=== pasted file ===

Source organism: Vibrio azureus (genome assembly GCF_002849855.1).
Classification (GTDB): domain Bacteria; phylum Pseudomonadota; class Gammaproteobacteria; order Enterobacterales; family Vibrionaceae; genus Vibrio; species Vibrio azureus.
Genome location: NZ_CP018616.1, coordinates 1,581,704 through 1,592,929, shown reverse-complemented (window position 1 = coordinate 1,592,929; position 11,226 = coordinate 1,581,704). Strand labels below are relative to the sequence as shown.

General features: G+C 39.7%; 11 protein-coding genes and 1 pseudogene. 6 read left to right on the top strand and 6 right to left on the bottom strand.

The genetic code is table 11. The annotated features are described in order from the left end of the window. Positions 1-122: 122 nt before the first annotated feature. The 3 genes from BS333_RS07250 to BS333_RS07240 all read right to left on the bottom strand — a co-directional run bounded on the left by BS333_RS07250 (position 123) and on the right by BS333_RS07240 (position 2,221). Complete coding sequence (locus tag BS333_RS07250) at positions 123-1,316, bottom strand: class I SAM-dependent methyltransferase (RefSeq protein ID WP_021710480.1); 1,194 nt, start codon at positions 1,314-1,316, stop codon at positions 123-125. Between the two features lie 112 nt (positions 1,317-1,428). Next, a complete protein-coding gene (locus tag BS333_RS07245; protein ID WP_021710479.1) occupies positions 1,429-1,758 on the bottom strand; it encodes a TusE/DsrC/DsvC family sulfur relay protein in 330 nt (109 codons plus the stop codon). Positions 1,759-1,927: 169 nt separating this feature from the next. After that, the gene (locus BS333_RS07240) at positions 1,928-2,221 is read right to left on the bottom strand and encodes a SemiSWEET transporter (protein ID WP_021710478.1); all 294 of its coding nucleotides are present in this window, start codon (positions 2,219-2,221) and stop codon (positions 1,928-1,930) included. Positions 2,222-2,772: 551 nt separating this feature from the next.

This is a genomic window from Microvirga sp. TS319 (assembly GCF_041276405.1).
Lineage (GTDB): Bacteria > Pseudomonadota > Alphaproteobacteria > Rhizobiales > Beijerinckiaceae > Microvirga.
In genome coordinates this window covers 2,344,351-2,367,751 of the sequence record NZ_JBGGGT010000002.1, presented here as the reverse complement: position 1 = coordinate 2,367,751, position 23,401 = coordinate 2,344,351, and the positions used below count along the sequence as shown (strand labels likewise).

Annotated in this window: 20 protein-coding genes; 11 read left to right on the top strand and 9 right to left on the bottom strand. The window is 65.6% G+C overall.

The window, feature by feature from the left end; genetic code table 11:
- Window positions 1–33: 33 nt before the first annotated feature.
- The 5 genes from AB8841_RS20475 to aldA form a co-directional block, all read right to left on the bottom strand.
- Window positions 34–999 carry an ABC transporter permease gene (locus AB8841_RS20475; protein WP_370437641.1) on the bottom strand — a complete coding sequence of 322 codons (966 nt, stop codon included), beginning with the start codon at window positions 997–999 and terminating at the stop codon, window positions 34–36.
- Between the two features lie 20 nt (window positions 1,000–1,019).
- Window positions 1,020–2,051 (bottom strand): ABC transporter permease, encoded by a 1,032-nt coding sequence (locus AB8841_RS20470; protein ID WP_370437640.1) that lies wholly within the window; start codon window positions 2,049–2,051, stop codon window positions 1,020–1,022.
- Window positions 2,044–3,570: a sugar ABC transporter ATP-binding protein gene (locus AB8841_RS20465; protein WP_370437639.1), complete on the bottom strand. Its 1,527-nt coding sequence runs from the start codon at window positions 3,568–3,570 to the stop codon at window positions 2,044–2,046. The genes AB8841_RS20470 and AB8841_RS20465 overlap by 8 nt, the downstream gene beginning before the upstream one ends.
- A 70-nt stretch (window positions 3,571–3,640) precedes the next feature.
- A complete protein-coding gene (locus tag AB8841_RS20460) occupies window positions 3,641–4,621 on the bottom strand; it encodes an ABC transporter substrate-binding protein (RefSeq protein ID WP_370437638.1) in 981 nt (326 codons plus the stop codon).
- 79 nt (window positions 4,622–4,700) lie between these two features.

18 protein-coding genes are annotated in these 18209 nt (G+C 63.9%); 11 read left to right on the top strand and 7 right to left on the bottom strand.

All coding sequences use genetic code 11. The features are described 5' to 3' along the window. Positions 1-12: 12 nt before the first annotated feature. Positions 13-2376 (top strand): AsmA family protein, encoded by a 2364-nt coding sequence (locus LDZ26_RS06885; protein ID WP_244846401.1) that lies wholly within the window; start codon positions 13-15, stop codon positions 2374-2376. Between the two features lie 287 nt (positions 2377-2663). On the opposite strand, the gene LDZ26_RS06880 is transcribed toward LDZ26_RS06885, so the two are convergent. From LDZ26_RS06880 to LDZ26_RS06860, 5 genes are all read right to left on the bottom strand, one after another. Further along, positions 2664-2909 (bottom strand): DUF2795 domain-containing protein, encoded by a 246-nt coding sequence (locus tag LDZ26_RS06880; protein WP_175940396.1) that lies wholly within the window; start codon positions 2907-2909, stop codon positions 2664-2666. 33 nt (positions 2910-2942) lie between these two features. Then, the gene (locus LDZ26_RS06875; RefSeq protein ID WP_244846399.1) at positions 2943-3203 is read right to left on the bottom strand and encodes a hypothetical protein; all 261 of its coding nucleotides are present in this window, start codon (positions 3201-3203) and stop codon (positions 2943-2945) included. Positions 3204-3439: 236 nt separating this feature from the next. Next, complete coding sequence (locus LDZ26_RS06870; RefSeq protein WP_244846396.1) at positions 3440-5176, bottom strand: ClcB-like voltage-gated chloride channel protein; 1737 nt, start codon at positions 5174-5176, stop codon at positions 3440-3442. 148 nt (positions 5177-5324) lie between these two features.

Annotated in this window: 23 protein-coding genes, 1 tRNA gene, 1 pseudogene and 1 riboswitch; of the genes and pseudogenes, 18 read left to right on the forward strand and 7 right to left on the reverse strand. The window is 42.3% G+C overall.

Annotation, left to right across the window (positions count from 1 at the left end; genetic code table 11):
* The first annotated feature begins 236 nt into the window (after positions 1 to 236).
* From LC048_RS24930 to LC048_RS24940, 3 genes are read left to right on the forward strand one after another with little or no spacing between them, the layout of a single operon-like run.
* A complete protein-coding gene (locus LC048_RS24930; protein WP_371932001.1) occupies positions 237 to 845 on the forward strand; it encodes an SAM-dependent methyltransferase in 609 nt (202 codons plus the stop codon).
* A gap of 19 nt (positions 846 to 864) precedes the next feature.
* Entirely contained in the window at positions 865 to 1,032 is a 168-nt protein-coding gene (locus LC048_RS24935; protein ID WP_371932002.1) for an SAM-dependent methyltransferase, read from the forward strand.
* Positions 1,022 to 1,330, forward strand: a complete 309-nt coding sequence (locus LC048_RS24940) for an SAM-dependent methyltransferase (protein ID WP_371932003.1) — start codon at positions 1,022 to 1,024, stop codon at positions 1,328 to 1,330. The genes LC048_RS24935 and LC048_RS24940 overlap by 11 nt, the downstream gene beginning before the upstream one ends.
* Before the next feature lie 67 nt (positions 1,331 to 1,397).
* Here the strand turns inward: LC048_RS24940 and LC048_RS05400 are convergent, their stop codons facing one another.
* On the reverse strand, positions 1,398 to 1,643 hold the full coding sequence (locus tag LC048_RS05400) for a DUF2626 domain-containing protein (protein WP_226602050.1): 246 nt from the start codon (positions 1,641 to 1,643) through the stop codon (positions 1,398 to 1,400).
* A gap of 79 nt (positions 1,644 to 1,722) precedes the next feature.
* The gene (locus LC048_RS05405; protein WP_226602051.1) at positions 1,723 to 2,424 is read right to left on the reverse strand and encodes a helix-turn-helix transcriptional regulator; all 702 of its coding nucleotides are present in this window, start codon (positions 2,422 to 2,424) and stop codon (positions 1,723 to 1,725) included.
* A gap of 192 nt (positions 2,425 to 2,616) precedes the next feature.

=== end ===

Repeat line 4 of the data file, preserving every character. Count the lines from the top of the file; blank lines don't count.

General features: G+C 39.7%; 11 protein-coding genes and 1 pseudogene. 6 read left to right on the top strand and 6 right to left on the bottom strand.